A friend’s face radiates it all.

It must have taken me ten minutes to reach the front, because I kept stopping to hug and kiss everyone. I saw my uncle Thomas sitting next to my aunt Cookie, a stack of five books on her lap.

After I was introduced by Alex Espinoza (a great writer), I went up and introduced my friend Valarie Nikaido. She got up and sang a song “Sabor a Mi.”

Then I introduced Liz Scheid, because I had asked her to share a poem with us.

The song and the poem were beautiful, and the spirits their voices invited into the room gave even more light, more radiance, and it wouldn’t matter what I read after that, the people there had good will, such immense good will.

Whatever story I read, they would be able to enter into the fictional landscape, to see it like a movie playing in their heads, and at the same time they would be able to sense the energy coming from the fictional archetypes, the metaphorical field.

García Lorca used to start his readings by inviting the spirit of brotherhood into

the room (fraternidad) for exactly that reason, so that the metaphors could be felt and understood at the same time.

There was so much fraternidad at Fresno State (I call it good will) that the success of the reading had very little to do with me.

There were so many brilliant people there (all the accomplished writers that make up the MFA faculty, Corrine Clegg Hales and John Hales. Steven Church, Tim Skeen, as well as many of Fresno’s exciting young writers like Lee Herrick, Tim Z. Hernandez, Mike Medrano, and my own brother Kenneth R. Chacon, and so many others, graduate students, teachers, others who just happened to walk in) so many brilliant minds that their collective imaginations filling the room could give radiant form to even the least of my stories.

It was a great success because of them.

After the reading, we had to bring another box of books from the rental car, and we sold twice as much as the bookstore even had in stock.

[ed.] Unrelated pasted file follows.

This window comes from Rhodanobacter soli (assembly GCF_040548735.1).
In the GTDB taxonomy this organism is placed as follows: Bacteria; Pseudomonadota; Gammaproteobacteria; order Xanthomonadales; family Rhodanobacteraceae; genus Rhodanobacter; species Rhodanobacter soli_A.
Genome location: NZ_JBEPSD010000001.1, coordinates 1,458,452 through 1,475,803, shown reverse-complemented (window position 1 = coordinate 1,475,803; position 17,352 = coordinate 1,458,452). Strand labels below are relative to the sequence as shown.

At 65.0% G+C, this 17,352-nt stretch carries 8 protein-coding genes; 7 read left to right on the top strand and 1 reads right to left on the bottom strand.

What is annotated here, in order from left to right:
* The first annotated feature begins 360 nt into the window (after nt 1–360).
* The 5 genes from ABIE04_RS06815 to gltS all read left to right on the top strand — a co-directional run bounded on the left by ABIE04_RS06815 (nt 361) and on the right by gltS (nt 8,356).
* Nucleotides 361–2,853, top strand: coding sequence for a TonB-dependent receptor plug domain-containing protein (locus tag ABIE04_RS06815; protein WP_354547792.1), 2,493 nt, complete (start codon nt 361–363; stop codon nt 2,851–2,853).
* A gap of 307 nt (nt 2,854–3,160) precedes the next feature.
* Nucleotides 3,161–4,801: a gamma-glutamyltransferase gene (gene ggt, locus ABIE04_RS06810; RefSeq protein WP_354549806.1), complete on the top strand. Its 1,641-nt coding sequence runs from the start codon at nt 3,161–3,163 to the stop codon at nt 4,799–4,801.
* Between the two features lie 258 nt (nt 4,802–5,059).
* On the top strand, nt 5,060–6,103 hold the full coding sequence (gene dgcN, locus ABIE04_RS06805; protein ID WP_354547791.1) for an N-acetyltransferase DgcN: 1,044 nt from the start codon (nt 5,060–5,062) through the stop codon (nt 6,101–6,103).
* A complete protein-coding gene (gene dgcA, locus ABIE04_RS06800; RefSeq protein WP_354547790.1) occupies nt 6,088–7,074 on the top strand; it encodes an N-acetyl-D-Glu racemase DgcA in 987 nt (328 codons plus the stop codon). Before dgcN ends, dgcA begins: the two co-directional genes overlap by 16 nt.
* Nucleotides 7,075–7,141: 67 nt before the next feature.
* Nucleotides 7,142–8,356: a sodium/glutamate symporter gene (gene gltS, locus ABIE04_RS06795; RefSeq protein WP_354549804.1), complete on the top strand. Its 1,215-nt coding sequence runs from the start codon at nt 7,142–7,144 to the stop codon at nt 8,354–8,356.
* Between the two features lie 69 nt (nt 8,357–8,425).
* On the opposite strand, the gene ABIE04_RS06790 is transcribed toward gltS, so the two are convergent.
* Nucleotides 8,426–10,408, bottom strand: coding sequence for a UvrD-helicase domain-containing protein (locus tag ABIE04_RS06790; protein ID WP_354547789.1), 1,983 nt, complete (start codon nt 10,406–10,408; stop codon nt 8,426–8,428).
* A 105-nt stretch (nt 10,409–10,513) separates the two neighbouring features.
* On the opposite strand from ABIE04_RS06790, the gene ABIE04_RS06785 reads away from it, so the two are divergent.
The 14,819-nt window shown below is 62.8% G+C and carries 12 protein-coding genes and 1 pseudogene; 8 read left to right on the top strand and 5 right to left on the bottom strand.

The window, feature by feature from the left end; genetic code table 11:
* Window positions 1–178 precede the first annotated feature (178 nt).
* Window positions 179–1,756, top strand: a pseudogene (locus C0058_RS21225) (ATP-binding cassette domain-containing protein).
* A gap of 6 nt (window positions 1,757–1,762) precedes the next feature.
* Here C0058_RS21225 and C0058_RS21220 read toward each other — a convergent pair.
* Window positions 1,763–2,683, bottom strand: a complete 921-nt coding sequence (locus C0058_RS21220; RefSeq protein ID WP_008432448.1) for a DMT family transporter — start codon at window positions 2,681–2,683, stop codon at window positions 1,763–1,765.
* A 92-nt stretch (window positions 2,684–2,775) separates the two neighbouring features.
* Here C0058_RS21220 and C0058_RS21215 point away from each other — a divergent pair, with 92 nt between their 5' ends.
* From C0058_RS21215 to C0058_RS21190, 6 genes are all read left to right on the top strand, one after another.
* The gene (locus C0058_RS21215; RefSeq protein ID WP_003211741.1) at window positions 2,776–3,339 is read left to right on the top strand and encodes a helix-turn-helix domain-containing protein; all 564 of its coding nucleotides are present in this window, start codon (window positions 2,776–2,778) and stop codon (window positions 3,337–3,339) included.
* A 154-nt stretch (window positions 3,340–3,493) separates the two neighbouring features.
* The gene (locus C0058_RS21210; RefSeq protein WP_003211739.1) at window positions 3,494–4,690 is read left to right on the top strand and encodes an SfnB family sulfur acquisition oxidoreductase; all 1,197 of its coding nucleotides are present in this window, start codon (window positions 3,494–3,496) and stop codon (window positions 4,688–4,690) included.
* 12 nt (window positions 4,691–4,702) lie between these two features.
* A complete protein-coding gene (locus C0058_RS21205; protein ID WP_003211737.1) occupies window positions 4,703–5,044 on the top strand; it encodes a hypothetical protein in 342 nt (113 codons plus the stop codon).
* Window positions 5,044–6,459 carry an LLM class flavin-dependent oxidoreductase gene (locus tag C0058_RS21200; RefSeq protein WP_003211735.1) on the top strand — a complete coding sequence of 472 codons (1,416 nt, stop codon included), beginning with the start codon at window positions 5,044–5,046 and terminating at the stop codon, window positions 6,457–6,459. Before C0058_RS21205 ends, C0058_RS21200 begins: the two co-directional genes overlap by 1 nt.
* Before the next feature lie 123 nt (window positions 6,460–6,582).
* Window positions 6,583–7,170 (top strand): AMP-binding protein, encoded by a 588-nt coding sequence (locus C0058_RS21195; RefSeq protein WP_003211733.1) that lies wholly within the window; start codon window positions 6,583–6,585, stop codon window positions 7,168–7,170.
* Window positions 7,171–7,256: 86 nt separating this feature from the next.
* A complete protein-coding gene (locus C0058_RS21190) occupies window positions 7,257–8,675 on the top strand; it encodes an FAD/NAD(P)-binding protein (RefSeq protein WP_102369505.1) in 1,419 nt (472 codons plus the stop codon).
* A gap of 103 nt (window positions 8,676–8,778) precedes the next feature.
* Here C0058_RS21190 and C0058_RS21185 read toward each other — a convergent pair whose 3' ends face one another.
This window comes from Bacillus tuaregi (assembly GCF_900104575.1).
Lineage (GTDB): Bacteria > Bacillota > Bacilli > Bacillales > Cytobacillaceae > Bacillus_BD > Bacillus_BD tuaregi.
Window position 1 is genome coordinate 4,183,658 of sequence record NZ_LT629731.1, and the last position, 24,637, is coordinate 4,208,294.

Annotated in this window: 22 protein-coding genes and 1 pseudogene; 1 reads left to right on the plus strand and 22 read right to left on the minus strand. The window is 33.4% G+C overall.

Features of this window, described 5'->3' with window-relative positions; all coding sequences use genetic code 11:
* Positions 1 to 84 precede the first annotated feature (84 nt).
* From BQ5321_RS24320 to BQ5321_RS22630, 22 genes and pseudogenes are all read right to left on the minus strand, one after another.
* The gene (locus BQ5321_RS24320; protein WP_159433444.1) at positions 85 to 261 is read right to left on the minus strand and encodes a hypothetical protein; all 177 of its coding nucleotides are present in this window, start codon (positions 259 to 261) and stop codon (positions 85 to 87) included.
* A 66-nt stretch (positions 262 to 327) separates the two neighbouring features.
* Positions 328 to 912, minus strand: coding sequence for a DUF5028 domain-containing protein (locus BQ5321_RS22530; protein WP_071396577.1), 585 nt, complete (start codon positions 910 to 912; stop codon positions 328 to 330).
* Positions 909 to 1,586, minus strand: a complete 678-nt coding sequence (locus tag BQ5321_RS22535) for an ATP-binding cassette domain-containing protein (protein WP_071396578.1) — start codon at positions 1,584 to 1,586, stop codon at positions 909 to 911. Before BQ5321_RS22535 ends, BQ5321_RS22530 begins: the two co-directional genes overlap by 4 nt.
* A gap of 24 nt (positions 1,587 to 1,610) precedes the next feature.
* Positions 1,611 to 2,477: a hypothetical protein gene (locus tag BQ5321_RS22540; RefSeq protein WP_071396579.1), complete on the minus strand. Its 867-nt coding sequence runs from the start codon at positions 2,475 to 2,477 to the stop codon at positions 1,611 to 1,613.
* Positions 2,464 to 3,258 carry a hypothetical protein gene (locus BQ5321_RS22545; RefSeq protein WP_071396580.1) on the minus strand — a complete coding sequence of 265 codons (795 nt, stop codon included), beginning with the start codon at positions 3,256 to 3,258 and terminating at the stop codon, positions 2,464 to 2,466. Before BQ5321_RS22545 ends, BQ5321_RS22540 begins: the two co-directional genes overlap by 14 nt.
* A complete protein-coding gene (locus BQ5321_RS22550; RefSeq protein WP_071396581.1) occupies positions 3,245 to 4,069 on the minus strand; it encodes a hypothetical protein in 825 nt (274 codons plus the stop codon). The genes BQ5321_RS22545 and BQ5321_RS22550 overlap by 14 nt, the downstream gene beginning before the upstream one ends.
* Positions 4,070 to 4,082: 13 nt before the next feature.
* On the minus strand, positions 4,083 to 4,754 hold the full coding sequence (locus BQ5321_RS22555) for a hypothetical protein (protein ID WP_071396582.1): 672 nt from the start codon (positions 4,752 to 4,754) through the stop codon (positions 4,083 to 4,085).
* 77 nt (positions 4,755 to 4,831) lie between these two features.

Sasha, Kafka and I had a free weekend before we had to make our way to the next stop, Hayward, to Chabot College, where I presented to the Puente students.

Talk about brilliant minds.

Next entry, I’ll talk about the Puente Students.

Sunday, March 15, 2009


Before I left El Paso, I visited a middle School in Las Cruces, where most of the 120 students I read to were Chicanos, poor like me, some of who would be labeled "at risk" like me.

I read them a new story, one that's still unpublished, and I answered their questions.

Their teacher the amazing true believer in justice, Lisa Weinbaum, had assigned them to read two or three of my stories, including "Too White," "Mexican Table," and "Godoy Lives," all of them from my first book Chicano Chicanery.

They were ready with questions, their hands shooting up, and their little mouths making Arnold Horseshack noises,
Ooo, ooo, pick me!

And then something amazing happened.

Remember, these kids are not the richest kids on the border. Their parents work hard to survive in the economy, but the teacher had told the parents that a Chicano writer would be visiting campus, and if they wanted to send their kids with money, they could buy a book.

I only brought ten books, thinking that only a few would sell.

I've been to readings at universities where only two or three books sell. I've been to other places where all the books sell out.

But after the questions were over, when the kids picked up their backpacks and slung them over their shoulders, they didn't leave. They gathered around the table where I had my books. They held out their money and asked me if I would sign a book for them.

I sold all of them (and gave one away).

It was so cute, but it was more than that. It showed me something Life has been teaching me for many years now.

Recognition from the top doesn't matter. It doesn't matter if I'm invited to great ivory tower universities, where white men with patches on their sport-coat elbows stand in line to buy my book and later write papers about the many metaphorical possibilities of my landscapes.

What matters is to be recognized by the kids at Lynn Middle School.

What matters is that right now and for who knows how many years into the future, my book will be on the shelves of their homes, maybe even one of the few books in the house, and even if they don't read it now, even if it sits unopened for many years, it's there, in their homes. Maybe someday when when they're in high school or when they're adults, they'll open the book and release my spirit into their lives.

And I loved that I started my tour at a Middle School with a majority of Chicano students.

It was like the benediction that opens a poetry book.

It was like a blessing, 120 tiny hands on my head and shoulders blessing me for my journey, blessing my new book.